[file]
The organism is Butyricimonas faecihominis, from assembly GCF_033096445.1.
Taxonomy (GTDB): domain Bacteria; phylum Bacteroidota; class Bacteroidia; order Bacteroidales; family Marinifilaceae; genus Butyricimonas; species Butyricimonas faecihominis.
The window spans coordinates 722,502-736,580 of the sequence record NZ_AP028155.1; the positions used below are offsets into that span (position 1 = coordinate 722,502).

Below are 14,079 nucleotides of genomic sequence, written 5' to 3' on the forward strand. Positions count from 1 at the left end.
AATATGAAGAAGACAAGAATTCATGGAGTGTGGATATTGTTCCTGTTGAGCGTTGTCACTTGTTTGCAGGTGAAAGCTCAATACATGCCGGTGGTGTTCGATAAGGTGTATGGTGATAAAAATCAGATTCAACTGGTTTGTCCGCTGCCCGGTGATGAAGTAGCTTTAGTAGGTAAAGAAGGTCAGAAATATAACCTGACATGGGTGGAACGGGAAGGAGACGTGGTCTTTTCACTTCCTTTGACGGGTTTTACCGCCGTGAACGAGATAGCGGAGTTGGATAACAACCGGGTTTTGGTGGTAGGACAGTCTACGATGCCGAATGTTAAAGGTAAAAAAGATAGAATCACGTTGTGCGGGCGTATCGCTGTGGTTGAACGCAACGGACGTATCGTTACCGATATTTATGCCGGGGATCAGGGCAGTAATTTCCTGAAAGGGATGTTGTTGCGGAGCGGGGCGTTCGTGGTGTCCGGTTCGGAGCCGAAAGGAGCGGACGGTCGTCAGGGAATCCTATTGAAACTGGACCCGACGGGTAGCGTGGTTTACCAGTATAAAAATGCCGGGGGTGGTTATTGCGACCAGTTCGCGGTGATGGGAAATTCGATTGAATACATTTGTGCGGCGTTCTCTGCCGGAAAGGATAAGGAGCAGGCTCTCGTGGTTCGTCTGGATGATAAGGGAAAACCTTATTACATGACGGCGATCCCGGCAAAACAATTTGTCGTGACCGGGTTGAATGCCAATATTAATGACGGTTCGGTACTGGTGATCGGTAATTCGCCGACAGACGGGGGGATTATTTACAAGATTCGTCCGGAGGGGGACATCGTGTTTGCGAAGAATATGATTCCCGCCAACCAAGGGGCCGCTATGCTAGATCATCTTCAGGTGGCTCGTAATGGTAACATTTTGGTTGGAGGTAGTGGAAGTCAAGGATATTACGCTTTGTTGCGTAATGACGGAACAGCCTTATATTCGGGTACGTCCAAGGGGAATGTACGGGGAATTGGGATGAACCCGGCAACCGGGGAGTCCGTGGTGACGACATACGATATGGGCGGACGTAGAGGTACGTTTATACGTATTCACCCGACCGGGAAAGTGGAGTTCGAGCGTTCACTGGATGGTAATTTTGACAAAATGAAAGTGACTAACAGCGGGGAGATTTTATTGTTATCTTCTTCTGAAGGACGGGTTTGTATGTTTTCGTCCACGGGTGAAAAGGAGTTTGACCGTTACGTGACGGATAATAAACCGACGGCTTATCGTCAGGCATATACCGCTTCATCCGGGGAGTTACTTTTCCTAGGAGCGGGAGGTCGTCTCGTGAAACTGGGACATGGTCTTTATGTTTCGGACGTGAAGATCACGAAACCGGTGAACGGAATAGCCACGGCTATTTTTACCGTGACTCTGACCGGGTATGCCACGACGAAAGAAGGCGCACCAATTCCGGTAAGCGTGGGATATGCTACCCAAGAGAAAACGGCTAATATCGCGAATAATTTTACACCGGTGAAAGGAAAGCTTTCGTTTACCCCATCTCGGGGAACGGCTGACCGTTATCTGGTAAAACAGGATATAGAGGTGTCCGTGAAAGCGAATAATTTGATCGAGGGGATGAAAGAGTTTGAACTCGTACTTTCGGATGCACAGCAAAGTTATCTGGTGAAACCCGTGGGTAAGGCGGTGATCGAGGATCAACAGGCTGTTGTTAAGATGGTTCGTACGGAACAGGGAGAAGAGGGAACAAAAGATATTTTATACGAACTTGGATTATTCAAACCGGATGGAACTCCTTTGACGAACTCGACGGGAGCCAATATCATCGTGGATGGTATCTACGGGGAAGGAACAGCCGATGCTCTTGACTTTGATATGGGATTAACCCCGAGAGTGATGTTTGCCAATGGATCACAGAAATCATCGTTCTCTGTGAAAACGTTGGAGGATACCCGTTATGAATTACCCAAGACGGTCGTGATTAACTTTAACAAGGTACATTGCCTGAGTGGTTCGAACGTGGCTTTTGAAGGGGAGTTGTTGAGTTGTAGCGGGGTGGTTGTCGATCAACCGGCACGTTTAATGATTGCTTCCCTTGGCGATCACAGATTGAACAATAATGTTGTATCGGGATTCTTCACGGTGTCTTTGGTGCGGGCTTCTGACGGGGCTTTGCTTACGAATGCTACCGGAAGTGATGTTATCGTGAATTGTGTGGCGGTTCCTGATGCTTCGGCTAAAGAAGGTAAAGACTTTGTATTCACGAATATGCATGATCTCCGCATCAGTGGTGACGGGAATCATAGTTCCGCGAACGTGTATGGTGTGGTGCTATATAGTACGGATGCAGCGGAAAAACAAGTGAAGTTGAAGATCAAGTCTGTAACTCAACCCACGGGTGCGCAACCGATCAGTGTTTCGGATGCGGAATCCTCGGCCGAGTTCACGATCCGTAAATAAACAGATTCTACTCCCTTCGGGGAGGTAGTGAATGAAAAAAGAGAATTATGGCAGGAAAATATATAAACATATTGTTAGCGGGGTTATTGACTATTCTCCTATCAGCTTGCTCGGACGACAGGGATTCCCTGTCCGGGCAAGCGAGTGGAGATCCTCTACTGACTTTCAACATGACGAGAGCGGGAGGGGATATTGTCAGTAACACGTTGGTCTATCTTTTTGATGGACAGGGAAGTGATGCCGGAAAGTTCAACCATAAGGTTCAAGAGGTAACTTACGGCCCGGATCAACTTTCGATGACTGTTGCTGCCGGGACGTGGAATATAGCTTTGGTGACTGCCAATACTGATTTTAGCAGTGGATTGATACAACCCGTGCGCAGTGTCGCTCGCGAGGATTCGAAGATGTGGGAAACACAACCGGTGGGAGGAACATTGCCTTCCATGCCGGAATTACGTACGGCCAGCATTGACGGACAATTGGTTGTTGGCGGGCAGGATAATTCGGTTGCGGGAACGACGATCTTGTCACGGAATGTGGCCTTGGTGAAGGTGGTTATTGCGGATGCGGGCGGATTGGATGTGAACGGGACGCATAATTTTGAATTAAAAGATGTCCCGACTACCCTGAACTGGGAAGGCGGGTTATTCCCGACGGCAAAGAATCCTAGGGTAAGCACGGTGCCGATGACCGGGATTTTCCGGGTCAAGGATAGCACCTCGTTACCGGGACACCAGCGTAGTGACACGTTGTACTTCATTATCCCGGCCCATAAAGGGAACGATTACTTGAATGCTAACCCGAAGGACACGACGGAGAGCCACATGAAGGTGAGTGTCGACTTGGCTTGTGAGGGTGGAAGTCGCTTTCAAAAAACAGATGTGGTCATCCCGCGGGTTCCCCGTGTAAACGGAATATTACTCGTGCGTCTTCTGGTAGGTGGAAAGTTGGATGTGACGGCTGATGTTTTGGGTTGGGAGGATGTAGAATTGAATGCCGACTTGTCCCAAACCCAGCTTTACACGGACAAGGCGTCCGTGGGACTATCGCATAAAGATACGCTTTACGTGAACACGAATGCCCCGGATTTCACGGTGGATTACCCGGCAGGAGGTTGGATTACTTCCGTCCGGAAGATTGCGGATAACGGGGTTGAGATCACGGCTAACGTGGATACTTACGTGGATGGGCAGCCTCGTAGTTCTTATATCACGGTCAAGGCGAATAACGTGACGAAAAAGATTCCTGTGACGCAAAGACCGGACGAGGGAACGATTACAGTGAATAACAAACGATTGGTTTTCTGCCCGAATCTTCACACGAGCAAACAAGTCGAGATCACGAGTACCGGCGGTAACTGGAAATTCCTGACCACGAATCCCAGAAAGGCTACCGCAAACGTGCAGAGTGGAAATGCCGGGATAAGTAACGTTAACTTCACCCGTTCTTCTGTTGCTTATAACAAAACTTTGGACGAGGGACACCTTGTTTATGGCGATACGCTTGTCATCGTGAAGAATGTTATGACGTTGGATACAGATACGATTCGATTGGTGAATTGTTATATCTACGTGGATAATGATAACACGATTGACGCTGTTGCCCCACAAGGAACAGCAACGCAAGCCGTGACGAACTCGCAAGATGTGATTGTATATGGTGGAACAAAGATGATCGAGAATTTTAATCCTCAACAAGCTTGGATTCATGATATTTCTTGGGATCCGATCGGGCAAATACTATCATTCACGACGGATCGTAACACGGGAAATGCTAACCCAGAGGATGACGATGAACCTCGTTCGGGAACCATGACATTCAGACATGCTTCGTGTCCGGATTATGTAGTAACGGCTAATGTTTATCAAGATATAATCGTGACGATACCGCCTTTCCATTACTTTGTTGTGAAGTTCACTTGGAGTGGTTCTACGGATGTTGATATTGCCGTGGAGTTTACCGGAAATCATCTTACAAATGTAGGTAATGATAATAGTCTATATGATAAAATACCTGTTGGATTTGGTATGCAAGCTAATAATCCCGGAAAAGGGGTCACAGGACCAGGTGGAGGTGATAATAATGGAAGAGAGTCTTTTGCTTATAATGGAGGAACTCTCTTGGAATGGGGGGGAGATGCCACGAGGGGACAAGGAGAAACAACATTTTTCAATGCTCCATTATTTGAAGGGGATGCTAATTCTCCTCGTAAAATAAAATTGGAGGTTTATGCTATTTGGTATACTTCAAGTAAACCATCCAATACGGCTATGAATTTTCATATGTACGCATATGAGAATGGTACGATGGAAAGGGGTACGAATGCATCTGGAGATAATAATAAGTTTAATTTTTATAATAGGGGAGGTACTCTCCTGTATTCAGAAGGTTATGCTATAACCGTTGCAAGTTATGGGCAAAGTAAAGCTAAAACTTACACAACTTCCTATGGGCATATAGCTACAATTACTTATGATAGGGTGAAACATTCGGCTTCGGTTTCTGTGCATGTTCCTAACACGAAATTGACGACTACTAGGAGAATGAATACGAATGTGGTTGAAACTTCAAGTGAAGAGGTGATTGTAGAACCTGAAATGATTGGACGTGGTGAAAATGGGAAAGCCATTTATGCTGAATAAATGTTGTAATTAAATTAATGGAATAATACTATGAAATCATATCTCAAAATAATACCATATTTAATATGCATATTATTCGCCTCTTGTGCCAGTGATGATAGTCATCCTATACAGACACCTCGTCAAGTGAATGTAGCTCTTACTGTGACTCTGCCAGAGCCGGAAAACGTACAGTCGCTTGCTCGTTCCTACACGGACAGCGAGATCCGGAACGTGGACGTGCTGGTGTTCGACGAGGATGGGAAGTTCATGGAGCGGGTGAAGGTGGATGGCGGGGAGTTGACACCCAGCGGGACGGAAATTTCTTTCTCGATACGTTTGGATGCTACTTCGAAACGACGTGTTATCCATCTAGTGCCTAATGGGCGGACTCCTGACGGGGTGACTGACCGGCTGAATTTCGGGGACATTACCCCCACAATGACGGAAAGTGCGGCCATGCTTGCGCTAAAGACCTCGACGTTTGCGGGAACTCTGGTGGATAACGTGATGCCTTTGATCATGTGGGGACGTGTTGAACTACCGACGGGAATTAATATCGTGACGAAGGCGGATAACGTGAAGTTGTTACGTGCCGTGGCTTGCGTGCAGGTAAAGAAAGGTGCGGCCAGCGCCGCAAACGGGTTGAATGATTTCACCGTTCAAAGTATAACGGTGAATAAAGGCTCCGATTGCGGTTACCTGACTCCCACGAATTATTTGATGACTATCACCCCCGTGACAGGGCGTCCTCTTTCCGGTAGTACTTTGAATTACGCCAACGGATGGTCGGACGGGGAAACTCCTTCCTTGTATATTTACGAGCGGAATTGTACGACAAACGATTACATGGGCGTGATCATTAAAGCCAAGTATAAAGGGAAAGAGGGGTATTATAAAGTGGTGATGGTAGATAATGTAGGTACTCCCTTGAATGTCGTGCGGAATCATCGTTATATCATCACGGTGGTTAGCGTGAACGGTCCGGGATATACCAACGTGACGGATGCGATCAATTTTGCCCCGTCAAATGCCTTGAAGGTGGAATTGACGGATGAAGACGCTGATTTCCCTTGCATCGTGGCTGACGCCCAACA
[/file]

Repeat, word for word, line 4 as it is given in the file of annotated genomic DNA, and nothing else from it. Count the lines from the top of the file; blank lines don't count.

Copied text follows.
Below are 14,079 nucleotides of genomic sequence, written 5' to 3' on the forward strand. Positions count from 1 at the left end.